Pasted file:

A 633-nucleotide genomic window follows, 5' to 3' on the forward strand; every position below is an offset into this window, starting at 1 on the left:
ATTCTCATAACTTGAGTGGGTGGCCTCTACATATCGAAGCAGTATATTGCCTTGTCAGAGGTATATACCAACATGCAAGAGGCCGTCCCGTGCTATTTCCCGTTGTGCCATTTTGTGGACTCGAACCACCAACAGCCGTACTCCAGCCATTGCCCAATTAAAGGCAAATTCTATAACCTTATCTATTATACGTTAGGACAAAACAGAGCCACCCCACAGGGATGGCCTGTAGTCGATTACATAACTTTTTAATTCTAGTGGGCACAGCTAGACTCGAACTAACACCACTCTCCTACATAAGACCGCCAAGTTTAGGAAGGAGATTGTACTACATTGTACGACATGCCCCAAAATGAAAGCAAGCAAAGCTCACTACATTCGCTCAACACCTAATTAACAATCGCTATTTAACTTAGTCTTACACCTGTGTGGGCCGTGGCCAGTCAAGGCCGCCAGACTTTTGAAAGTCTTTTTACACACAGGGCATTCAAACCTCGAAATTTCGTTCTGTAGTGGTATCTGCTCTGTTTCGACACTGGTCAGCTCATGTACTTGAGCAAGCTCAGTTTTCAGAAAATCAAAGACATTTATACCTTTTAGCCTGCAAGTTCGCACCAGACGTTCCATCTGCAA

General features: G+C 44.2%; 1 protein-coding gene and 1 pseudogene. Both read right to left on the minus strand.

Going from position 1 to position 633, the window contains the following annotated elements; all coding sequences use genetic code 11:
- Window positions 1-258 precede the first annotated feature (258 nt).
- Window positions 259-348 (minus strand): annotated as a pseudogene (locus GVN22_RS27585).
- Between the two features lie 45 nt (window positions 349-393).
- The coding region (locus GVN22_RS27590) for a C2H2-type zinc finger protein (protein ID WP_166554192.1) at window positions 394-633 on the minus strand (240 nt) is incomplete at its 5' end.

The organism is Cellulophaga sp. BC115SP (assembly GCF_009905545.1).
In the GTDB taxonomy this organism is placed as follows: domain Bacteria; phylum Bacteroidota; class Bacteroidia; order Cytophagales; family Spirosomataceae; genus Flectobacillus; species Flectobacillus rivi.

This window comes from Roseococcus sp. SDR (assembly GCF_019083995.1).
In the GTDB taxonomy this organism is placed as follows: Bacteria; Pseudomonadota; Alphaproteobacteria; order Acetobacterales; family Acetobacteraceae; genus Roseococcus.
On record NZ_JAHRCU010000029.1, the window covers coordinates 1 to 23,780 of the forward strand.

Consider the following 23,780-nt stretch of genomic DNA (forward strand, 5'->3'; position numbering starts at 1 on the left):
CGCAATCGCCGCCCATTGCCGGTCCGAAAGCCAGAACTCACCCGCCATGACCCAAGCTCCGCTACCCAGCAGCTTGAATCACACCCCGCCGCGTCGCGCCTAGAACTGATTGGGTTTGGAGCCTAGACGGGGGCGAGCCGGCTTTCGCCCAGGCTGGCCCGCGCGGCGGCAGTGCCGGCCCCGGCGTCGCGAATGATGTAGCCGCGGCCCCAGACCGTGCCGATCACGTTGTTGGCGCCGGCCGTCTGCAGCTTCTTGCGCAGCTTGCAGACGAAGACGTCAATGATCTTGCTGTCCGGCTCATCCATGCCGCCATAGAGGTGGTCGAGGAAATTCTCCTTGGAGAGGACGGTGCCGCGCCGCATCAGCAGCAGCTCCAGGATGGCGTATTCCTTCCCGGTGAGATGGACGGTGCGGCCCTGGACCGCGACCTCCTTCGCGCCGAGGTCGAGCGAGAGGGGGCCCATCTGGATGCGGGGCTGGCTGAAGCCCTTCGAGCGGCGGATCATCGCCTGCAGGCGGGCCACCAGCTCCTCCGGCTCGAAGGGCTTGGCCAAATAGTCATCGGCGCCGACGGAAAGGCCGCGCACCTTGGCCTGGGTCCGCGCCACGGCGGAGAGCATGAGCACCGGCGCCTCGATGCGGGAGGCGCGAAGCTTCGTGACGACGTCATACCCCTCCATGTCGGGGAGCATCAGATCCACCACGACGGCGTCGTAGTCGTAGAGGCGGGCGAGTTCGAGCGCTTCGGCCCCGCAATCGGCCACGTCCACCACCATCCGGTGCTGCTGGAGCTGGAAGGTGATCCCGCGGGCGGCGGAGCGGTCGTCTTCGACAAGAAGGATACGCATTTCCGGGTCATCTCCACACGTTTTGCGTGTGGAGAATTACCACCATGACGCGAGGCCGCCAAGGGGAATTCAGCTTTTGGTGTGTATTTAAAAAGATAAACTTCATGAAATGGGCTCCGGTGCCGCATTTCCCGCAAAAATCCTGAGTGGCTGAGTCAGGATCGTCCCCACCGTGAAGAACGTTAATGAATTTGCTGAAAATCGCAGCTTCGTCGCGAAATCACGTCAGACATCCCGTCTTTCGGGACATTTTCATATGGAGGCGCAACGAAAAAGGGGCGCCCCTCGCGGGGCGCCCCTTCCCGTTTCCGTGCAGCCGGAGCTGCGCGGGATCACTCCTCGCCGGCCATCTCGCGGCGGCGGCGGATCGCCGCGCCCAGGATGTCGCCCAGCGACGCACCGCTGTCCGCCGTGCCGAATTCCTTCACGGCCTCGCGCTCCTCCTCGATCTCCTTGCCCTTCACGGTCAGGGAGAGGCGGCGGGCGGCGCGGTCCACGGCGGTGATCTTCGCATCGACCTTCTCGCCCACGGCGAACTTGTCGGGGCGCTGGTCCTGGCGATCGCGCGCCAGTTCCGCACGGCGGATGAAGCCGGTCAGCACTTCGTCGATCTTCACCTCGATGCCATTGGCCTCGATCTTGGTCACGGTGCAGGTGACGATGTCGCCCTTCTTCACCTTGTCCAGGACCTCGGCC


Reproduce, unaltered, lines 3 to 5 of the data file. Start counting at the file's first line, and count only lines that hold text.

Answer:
General features: G+C 44.2%; 1 protein-coding gene and 1 pseudogene. Both read right to left on the minus strand.

Going from position 1 to position 633, the window contains the following annotated elements; all coding sequences use genetic code 11:
- Window positions 1-258 precede the first annotated feature (258 nt).